PhD, electrical engineering, University of Maryland, 2018
Areas of expertise and bio
Expertise: Power electronics, energy conversion, optimization and reliability studies of power electronic systems
Ayan Mallik sees his responsibility as an educator as more than preparing students for careers. He wants to supply the world with more highly skilled engineers to help alleviate looming threats to the well-being of the planet’s inhabitants.
Continuing population growth and sprawling industrialization are just two of the trends increasing the possibility of widespread energy crises. It’s one of several big resource shortage challenges Mallik says make it of “immense importance” to achieve advances in his field of power electronics.
His research focus is on electrical energy conversion. Innovation in that domain would have benefits in areas ranging from transportation, data center power supply, wireless power transfer, solar-energy photovoltaics and consumer electronics.
The biggest impact Mallik wants his work to have is on enabling a transition from conventional electrification systems to technologies that provide “clean, efficient and renewable energy.”
Mallik says he chose to join Arizona State University because its “interdisciplinary nature” opens the door to creative research collaborations to achieve that goal with the aid of colleagues in a variety of engineering and science specialties.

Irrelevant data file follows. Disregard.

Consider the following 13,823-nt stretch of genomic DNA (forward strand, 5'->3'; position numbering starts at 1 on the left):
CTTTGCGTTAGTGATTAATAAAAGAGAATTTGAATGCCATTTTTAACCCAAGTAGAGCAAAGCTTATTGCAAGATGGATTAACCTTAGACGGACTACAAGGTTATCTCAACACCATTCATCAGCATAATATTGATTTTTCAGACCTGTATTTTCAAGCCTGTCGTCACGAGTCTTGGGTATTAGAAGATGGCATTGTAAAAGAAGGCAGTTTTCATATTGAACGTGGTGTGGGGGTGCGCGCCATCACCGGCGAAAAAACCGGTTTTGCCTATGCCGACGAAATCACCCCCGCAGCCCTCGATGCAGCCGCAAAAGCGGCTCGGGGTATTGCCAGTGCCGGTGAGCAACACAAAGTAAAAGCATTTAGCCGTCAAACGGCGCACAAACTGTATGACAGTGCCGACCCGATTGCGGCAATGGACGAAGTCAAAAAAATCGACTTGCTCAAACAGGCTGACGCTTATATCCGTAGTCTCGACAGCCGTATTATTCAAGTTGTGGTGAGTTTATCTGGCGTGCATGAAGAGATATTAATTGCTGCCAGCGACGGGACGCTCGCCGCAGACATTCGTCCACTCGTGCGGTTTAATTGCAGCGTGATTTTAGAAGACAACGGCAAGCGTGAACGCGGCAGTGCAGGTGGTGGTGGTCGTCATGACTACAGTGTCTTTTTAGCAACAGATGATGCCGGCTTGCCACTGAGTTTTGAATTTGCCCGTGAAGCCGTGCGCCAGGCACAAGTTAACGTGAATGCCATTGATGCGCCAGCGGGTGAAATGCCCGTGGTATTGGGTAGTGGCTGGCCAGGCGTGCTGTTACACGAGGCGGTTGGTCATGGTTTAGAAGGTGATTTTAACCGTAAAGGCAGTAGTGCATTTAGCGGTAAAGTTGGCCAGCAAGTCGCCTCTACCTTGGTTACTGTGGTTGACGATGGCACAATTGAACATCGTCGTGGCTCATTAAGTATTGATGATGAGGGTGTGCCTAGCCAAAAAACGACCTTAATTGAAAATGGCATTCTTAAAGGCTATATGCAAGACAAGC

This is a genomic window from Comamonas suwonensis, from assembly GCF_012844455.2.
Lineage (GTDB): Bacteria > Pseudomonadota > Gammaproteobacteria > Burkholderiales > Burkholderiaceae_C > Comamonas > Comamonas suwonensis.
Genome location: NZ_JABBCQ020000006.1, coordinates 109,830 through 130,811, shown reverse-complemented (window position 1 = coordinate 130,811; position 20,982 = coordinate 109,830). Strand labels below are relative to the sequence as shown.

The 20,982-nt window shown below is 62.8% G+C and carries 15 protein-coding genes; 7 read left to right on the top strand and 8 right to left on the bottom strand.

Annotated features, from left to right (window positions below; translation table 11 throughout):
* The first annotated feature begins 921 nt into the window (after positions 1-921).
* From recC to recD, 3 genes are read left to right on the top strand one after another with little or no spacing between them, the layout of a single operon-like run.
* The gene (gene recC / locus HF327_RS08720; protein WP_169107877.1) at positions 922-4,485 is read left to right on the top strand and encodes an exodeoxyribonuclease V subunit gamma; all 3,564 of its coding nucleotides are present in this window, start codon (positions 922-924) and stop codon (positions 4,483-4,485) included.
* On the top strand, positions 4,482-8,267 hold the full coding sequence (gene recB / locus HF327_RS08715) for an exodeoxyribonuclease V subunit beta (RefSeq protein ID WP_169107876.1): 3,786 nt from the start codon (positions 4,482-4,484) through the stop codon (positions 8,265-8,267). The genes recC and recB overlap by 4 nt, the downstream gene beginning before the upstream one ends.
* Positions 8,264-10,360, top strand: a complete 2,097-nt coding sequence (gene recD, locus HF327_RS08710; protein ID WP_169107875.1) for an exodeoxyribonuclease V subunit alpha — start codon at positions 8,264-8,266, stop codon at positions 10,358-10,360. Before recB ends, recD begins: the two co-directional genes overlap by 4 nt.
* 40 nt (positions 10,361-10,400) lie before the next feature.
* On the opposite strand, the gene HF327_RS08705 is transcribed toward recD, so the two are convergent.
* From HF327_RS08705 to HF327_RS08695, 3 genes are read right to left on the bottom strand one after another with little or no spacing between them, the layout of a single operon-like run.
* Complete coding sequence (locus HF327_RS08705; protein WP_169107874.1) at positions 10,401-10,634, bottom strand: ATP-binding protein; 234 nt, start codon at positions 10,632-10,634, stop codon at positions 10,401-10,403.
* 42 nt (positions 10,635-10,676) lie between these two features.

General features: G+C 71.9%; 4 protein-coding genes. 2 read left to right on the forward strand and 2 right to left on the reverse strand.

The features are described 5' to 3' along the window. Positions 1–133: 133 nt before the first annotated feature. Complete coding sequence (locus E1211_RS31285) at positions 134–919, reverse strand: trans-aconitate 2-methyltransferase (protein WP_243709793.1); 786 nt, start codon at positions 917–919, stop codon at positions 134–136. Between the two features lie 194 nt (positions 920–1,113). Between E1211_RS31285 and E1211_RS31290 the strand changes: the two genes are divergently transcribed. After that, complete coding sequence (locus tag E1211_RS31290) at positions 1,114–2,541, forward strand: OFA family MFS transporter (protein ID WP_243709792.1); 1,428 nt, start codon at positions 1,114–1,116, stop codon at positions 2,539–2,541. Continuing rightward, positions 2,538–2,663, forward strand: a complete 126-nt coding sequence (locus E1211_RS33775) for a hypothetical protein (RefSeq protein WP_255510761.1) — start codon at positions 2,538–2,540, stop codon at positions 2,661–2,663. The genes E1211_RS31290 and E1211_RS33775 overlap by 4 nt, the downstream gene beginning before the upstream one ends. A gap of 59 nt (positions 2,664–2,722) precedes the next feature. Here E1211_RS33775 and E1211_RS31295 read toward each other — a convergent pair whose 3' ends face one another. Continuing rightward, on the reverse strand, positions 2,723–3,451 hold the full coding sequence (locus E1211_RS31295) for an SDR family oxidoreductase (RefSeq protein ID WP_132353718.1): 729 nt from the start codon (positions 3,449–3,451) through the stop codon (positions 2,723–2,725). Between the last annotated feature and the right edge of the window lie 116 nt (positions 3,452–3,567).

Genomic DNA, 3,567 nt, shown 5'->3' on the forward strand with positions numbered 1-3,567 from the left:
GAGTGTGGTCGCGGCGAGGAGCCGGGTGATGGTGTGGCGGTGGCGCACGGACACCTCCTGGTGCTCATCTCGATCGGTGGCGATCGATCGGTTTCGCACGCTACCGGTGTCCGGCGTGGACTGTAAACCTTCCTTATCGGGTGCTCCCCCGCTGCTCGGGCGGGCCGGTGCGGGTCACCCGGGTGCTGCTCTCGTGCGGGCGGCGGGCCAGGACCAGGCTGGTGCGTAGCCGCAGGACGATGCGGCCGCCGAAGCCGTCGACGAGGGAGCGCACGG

He hopes to also develop unique courses that give students both a stronger grasp of the theoretical foundations of electrical engineering and deeper insights into practical solutions to real-life power systems problems.
His students should be prepared to be pressed to “think outside the box,” to strengthen their analytical skills and develop “a passion for learning,” he says.
Mallik comes to ASU after having won more than a dozen awards in the past five years that attest to his talents as a scholar, researcher and inventor.
Most notably he earned a first-place award for his doctoral dissertation from the University of Maryland’s engineering school and the university’s Invention of the Year Award. He was also one of 10 finalists in an International Future Energy Challenge competition organized by the Institute of Electrical and Electronic Engineers.
Mallik’s pursuits outside of engineering include solving math puzzles and playing soccer, table tennis and chess.